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A Colorful array

Jennie Williams creates her art from a unique color palette and a variety of objects
Sunday, July 31, 2005 | 12:00 a.m. CDT; updated 1:41 a.m. CDT, Sunday, July 20, 2008

The Artist

Jennie Williams, who is a painter, collagist and assemblage artist, attended MU for a year before transferring to the Kansas City Art Institute, where she earned an undergraduate degree in fine arts.  At 39, the Fulton-born artist has made Columbia her home with her son, Dane, 4.

Williams was always drawn to the visual arts as a child and as she grew up it became more prominent.

For three years, her artwork has hung at the Uprise Bakery in downtown Columbia. Williams says displaying her work there keeps her motivated to make new pieces.  

The Art

Williams does not have a set color palette for her acrylic and watercolor paints but describes it as semihappy.

“I’m in the bubblegum-pink phase right now,” she said. “Sometimes I’m really drawn to neutrals, but I’m not afraid to use color.”

Williams mixes most of the colors to make her art more personal.  She says her subjects and use of color depend on whatever she feels like painting any given day.

“Unfortunately, it’s that simple,” Williams said.

Williams says her ideas come from basic daily experiences that creep into her subconscious and are somehow motivating. Subjects that interest her include biology, music, retro crafts and collecting rocks.  

Q How attached are you to your art?

A I have a very select few that I won’t part with for some reason.  Sometimes I ask myself why.  I think the imagery represents something from my childhood, something sentimental.  For the most part, I’d be happy to part with my work; I don’t see a reason to hang on to it.  It’s important, but I’m happy to share it if someone sees something in it and enjoys it.  That inspires me, too. 

Q What are your sources of inspiration?

A A vintage textbook on calligraphy; it has these fascinating graphic images and it works well with some of my quirky imagery. Or simply seeing my son drawing, things in nature, my cats and my sister’s sculptures.  As for the huggers, they give me a chance to paint something childlike.  They are maybe even a little bit corny, which is why I like them.  I don’t want to take myself too seriously and hopefully they reveal this.

Q How would you describe your particular style of art?

A I think my work has a tendency to be slightly narrative and often figurative without actually being literally figurative.  I like when my work is quirky but not absurd, and aesthetically pleasing without being pretty. There’s something pleasant about it without being too safe, and sometimes that’s enough for me.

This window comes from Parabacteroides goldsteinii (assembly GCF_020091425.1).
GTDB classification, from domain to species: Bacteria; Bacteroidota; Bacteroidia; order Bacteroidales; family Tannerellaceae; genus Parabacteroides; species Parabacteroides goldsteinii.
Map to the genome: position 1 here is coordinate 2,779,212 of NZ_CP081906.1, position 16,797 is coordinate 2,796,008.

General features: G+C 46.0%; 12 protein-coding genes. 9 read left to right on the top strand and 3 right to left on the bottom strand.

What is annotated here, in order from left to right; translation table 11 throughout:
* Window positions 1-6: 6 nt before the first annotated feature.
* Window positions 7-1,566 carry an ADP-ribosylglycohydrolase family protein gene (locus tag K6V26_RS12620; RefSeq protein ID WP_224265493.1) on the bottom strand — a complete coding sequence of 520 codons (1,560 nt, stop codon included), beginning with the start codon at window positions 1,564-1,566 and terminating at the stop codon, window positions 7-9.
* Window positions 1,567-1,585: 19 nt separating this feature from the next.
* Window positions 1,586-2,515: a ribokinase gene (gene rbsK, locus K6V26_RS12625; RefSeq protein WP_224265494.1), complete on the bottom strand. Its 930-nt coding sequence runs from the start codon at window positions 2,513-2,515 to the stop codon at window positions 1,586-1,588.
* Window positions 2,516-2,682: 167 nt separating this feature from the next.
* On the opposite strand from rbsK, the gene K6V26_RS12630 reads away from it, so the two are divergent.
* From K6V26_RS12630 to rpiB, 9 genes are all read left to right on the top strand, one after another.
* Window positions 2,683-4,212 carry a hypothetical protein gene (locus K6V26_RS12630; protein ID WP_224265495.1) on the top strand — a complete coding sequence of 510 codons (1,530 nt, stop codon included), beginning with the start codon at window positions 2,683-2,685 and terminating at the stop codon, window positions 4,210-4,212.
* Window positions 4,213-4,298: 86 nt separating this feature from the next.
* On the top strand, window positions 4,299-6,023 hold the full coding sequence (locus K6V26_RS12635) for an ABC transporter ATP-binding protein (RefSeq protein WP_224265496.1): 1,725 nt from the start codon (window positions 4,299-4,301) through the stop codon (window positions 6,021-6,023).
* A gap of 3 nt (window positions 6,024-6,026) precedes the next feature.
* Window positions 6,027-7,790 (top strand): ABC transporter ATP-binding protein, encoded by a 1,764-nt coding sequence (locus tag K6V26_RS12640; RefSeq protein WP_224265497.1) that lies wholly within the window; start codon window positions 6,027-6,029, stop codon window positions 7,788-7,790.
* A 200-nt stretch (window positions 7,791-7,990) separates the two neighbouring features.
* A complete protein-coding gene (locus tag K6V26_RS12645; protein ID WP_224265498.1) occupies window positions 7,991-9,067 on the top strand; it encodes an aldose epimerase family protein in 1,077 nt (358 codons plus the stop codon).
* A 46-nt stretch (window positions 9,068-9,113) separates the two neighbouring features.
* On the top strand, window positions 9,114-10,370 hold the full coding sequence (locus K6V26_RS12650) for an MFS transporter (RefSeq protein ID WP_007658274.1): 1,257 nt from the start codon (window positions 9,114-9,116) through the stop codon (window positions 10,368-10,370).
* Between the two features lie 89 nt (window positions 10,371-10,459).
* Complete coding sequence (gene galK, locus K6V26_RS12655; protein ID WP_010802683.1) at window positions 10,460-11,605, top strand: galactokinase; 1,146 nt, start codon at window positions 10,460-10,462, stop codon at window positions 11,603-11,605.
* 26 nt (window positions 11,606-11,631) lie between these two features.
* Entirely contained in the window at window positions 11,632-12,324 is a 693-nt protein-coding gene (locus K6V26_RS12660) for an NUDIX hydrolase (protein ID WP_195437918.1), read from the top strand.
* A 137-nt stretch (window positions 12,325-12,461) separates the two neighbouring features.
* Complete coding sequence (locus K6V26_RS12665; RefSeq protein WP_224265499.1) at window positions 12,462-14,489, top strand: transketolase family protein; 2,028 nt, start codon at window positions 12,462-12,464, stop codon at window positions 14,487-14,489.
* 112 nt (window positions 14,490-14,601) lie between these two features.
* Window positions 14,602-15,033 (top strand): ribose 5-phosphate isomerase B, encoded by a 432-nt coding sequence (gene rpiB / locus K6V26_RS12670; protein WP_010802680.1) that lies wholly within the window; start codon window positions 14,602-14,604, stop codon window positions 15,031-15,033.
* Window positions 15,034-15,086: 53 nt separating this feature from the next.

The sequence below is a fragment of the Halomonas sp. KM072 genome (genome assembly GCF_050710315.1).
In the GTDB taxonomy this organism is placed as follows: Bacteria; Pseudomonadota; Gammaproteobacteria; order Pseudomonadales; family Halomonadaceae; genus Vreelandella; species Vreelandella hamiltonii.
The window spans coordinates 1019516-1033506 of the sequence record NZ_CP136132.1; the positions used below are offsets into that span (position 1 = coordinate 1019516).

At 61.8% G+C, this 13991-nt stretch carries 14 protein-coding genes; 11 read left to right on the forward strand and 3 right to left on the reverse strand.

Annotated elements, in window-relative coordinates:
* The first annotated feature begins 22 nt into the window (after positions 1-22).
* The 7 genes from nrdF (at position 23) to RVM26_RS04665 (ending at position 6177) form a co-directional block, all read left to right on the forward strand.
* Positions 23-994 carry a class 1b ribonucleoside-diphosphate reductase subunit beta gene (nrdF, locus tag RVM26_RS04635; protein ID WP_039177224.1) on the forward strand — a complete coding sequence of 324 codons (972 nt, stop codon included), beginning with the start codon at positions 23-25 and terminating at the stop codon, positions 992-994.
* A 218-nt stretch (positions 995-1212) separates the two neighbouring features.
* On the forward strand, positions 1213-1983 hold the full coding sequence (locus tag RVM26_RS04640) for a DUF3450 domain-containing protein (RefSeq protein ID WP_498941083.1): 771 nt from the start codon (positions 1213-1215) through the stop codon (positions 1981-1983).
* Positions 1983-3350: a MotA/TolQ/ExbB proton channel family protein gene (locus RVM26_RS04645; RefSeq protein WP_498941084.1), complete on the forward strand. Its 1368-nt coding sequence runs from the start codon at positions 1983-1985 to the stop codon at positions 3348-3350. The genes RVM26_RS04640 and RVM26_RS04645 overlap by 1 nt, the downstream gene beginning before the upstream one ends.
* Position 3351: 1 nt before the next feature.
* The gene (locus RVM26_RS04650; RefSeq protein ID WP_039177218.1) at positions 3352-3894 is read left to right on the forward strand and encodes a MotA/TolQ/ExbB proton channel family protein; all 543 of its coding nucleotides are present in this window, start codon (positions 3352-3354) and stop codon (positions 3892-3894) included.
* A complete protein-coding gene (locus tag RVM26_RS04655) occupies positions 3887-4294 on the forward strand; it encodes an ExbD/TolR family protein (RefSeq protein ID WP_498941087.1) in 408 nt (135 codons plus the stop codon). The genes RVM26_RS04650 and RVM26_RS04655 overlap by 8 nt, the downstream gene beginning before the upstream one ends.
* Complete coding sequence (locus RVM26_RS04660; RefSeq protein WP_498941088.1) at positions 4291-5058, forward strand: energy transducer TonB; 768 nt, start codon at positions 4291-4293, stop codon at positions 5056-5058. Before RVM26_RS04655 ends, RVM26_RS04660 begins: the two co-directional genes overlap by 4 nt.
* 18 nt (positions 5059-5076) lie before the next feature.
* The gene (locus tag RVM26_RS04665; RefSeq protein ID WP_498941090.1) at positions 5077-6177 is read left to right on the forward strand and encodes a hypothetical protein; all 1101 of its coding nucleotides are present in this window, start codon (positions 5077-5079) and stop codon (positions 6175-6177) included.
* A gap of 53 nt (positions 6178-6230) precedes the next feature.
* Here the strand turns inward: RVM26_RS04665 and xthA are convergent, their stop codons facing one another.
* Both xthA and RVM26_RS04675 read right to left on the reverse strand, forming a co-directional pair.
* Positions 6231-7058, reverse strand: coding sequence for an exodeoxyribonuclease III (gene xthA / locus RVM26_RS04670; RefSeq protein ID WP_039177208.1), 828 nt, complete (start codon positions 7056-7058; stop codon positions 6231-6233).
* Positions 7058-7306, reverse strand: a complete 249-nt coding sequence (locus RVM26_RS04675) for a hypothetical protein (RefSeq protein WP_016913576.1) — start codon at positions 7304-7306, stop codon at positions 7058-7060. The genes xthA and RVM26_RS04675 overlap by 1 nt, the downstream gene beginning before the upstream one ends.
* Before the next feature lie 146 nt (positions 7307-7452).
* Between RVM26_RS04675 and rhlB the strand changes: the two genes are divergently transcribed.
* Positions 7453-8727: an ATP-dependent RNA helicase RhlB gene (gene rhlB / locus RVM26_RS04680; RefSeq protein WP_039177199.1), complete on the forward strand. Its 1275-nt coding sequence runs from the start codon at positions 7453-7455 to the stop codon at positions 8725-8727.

Q What is your ultimate goal with your work?

A I would like to have one of my images put into some kind of textile form, like wallpaper or sheets.  For instance, take one of my huggers and use it for a tablecloth or bedding.   If my work could be translated into something designerly, then that would be fine.   

Q Do you enjoy other forms of art?

AOh yes, I play the drums a little bit and the guitar.  I used to play bass guitar in a band, I write poetry, and I enjoy the performing arts.  Process-oriented stuff just doesn’t appeal to me. 

Q What materials do you use?

AI use wood, canvas, book covers, lots of found objects; I use paper, plastic, glass, fabric, you name it. I’ll paint on your shoes if you let me; in fact, I’ve done that.  I use buttons; I’ve got a mishmash of all kinds of stuff.  The frames I get mostly from secondhand stores or they’re hand-me-downs or from thrift stores, yard sales, estate sales and those kinds of things. 

Q What is your favorite piece of artwork?

A I’m not sure I have one. I think there are a few I feel close to — my stack of images of when I was in New York — because they are catalysts, and when I painted it, it seemed very correct to me and has been an image that comes up repeatedly.  It’s a little bit figurative. I like the way it looks and the possibilities — how many different ways can it be interpreted?

Q Do you have a source of reference while painting?

A If I want to get technically correct with something, I use objects or projections as a reference.   I don’t usually do it.  To be honest, I do it to challenge myself, and then I feel reassured, stupidly.      

Q Have you seen an evolution of change in your art?

AYeah, I don’t think I really had a set voice when I was in college, but when I was about to graduate, I felt it all coming together. I felt comfortable making images that felt right even if I couldn’t explain them.  I gave myself permission to do that.


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